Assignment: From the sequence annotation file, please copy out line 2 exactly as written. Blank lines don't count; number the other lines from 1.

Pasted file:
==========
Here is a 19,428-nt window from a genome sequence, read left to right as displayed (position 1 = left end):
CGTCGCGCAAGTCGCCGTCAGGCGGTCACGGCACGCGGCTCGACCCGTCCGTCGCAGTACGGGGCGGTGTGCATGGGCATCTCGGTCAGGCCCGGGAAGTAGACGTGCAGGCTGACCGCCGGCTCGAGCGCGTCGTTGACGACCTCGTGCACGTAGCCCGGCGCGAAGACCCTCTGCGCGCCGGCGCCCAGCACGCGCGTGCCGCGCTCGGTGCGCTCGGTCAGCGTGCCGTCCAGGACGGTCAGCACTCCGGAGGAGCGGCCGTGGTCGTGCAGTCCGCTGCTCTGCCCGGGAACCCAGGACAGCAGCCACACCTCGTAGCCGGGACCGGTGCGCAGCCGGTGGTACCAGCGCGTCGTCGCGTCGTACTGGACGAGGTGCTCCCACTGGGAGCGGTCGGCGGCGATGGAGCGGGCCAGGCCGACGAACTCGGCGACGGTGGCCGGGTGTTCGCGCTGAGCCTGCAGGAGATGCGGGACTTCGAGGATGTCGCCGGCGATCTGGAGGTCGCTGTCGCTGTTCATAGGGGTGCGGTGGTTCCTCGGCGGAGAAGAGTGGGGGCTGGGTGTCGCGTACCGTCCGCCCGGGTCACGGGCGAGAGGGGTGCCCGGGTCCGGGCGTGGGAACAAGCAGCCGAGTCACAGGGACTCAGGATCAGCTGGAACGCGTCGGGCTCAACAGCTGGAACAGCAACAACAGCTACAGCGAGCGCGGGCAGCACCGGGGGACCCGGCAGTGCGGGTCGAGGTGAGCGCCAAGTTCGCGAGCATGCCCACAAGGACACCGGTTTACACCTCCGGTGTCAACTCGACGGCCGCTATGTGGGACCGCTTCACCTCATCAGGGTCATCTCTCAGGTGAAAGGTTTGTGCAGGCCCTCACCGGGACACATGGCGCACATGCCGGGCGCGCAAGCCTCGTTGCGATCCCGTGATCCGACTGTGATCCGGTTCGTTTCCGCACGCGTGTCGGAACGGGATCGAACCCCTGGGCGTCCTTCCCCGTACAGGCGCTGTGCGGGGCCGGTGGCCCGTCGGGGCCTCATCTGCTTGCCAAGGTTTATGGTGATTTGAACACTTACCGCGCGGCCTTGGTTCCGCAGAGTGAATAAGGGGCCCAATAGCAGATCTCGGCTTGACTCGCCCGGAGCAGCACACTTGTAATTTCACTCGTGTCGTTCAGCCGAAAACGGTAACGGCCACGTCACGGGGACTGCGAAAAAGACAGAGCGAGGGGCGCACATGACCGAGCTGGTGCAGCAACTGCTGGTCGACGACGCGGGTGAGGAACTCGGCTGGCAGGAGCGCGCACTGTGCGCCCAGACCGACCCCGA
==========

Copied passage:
CGTCGCGCAAGTCGCCGTCAGGCGGTCACGGCACGCGGCTCGACCCGTCCGTCGCAGTACGGGGCGGTGTGCATGGGCATCTCGGTCAGGCCCGGGAAGTAGACGTGCAGGCTGACCGCCGGCTCGAGCGCGTCGTTGACGACCTCGTGCACGTAGCCCGGCGCGAAGACCCTCTGCGCGCCGGCGCCCAGCACGCGCGTGCCGCGCTCGGTGCGCTCGGTCAGCGTGCCGTCCAGGACGGTCAGCACTCCGGAGGAGCGGCCGTGGTCGTGCAGTCCGCTGCTCTGCCCGGGAACCCAGGACAGCAGCCACACCTCGTAGCCGGGACCGGTGCGCAGCCGGTGGTACCAGCGCGTCGTCGCGTCGTACTGGACGAGGTGCTCCCACTGGGAGCGGTCGGCGGCGATGGAGCGGGCCAGGCCGACGAACTCGGCGACGGTGGCCGGGTGTTCGCGCTGAGCCTGCAGGAGATGCGGGACTTCGAGGATGTCGCCGGCGATCTGGAGGTCGCTGTCGCTGTTCATAGGGGTGCGGTGGTTCCTCGGCGGAGAAGAGTGGGGGCTGGGTGTCGCGTACCGTCCGCCCGGGTCACGGGCGAGAGGGGTGCCCGGGTCCGGGCGTGGGAACAAGCAGCCGAGTCACAGGGACTCAGGATCAGCTGGAACGCGTCGGGCTCAACAGCTGGAACAGCAACAACAGCTACAGCGAGCGCGGGCAGCACCGGGGGACCCGGCAGTGCGGGTCGAGGTGAGCGCCAAGTTCGCGAGCATGCCCACAAGGACACCGGTTTACACCTCCGGTGTCAACTCGACGGCCGCTATGTGGGACCGCTTCACCTCATCAGGGTCATCTCTCAGGTGAAAGGTTTGTGCAGGCCCTCACCGGGACACATGGCGCACATGCCGGGCGCGCAAGCCTCGTTGCGATCCCGTGATCCGACTGTGATCCGGTTCGTTTCCGCACGCGTGTCGGAACGGGATCGAACCCCTGGGCGTCCTTCCCCGTACAGGCGCTGTGCGGGGCCGGTGGCCCGTCGGGGCCTCATCTGCTTGCCAAGGTTTATGGTGATTTGAACACTTACCGCGCGGCCTTGGTTCCGCAGAGTGAATAAGGGGCCCAATAGCAGATCTCGGCTTGACTCGCCCGGAGCAGCACACTTGTAATTTCACTCGTGTCGTTCAGCCGAAAACGGTAACGGCCACGTCACGGGGACTGCGAAAAAGACAGAGCGAGGGGCGCACATGACCGAGCTGGTGCAGCAACTGCTGGTCGACGACGCGGGTGAGGAACTCGGCTGGCAGGAGCGCGCACTGTGCGCCCAGACCGACCCCGA